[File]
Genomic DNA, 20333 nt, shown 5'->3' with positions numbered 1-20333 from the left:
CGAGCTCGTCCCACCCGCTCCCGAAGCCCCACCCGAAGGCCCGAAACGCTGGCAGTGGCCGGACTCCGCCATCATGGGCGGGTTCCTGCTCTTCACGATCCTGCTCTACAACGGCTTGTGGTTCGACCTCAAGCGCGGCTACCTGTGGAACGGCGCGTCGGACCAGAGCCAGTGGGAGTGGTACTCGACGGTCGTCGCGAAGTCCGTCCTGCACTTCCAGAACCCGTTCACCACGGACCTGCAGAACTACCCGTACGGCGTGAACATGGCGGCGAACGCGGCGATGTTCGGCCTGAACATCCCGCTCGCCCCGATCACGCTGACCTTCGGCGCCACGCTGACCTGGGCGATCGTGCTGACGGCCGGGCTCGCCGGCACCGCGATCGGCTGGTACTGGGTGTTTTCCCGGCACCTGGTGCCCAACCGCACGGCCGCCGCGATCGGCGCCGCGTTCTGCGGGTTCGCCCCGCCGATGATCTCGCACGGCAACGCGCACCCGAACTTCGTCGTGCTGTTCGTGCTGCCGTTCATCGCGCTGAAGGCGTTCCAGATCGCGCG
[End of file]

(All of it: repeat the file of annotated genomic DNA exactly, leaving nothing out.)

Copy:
Genomic DNA, 20333 nt, shown 5'->3' with positions numbered 1-20333 from the left:
CGAGCTCGTCCCACCCGCTCCCGAAGCCCCACCCGAAGGCCCGAAACGCTGGCAGTGGCCGGACTCCGCCATCATGGGCGGGTTCCTGCTCTTCACGATCCTGCTCTACAACGGCTTGTGGTTCGACCTCAAGCGCGGCTACCTGTGGAACGGCGCGTCGGACCAGAGCCAGTGGGAGTGGTACTCGACGGTCGTCGCGAAGTCCGTCCTGCACTTCCAGAACCCGTTCACCACGGACCTGCAGAACTACCCGTACGGCGTGAACATGGCGGCGAACGCGGCGATGTTCGGCCTGAACATCCCGCTCGCCCCGATCACGCTGACCTTCGGCGCCACGCTGACCTGGGCGATCGTGCTGACGGCCGGGCTCGCCGGCACCGCGATCGGCTGGTACTGGGTGTTTTCCCGGCACCTGGTGCCCAACCGCACGGCCGCCGCGATCGGCGCCGCGTTCTGCGGGTTCGCCCCGCCGATGATCTCGCACGGCAACGCGCACCCGAACTTCGTCGTGCTGTTCGTGCTGCCGTTCATCGCGCTGAAGGCGTTCCAGATCGCGCG